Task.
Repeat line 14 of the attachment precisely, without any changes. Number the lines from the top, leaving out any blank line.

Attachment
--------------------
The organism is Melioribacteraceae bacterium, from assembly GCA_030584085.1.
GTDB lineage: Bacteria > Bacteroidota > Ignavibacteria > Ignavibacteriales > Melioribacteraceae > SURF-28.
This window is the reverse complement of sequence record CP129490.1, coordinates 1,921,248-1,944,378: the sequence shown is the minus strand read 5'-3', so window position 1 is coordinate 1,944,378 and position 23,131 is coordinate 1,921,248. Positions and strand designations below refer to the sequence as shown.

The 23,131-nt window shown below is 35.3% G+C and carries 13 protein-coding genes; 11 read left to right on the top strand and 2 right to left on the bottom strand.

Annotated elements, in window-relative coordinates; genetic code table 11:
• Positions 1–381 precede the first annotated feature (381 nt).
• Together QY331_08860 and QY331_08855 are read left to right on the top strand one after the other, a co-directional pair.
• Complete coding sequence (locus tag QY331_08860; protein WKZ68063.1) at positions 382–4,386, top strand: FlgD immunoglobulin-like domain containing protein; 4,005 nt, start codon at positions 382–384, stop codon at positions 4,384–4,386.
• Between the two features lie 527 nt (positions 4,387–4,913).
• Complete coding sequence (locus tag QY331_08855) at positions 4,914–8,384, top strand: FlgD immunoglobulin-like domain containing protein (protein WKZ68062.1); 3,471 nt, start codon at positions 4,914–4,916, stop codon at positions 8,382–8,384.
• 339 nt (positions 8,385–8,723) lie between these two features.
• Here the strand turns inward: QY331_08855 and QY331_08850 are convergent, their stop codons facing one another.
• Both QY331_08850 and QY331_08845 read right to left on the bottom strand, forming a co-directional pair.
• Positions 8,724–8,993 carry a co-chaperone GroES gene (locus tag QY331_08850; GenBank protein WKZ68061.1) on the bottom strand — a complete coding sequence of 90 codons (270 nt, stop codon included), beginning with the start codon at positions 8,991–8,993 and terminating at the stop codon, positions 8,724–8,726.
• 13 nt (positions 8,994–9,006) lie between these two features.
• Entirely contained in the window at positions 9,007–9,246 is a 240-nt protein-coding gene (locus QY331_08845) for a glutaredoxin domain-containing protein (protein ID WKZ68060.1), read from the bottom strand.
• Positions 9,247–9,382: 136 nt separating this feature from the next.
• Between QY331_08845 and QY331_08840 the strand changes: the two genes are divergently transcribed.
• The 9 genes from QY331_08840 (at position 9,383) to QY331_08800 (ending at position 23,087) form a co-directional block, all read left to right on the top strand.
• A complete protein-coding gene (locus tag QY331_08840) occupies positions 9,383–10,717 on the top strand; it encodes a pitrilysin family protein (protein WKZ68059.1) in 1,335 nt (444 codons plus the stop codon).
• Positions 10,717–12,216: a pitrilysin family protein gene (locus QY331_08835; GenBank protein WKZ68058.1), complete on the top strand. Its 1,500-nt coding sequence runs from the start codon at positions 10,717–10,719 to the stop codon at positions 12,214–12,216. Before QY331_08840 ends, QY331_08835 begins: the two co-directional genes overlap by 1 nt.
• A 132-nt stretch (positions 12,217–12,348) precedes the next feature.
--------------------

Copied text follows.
• Positions 8,724–8,993 carry a co-chaperone GroES gene (locus tag QY331_08850; GenBank protein WKZ68061.1) on the bottom strand — a complete coding sequence of 90 codons (270 nt, stop codon included), beginning with the start codon at positions 8,991–8,993 and terminating at the stop codon, positions 8,724–8,726.